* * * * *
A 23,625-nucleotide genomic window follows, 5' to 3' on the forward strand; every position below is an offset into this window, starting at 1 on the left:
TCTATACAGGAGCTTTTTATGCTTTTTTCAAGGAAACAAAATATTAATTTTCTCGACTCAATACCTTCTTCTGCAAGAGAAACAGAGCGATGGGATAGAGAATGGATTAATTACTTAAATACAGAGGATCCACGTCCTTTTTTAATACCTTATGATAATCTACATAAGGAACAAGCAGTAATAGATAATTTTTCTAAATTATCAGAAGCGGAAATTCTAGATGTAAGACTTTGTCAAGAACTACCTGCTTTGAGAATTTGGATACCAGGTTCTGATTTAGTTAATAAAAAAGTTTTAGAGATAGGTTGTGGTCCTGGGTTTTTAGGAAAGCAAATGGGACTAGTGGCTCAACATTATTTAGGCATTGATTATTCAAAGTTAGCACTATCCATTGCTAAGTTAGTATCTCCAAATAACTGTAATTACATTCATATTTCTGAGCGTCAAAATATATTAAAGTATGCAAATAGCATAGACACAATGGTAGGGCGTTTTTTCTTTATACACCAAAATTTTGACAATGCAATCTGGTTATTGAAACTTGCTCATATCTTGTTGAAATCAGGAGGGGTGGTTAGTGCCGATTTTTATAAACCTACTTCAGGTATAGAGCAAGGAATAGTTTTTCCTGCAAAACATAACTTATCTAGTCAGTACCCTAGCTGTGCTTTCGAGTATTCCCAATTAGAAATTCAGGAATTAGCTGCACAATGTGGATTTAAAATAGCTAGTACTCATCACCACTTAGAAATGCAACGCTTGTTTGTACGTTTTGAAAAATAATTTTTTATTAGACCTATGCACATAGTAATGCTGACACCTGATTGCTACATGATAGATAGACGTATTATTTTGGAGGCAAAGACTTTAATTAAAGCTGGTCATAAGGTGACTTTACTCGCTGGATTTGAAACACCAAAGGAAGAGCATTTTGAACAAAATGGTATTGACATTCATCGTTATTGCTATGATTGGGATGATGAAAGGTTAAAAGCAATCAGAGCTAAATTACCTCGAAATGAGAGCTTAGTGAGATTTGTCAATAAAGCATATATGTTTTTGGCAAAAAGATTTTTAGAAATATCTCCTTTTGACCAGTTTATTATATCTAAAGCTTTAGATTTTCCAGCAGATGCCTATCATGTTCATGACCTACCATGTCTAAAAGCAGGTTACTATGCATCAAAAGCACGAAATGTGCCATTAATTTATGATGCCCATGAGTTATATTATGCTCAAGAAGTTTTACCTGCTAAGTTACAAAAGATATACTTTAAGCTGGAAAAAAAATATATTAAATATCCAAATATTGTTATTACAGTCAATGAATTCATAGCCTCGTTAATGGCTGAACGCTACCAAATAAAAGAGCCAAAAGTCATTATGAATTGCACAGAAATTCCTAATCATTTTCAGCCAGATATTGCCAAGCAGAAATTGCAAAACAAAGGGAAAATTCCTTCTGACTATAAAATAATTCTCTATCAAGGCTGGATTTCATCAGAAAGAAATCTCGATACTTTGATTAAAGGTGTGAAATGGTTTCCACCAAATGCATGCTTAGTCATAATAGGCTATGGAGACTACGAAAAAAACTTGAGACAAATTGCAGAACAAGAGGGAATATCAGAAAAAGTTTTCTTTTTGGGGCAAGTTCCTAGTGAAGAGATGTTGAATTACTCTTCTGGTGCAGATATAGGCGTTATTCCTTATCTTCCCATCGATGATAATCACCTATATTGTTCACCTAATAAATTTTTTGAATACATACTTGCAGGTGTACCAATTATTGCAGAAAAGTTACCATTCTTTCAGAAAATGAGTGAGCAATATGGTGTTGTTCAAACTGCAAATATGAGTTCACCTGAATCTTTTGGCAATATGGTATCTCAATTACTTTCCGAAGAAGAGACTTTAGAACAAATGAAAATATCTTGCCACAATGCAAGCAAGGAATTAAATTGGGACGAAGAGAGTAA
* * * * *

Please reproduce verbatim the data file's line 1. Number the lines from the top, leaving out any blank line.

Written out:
A 23,625-nucleotide genomic window follows, 5' to 3' on the forward strand; every position below is an offset into this window, starting at 1 on the left: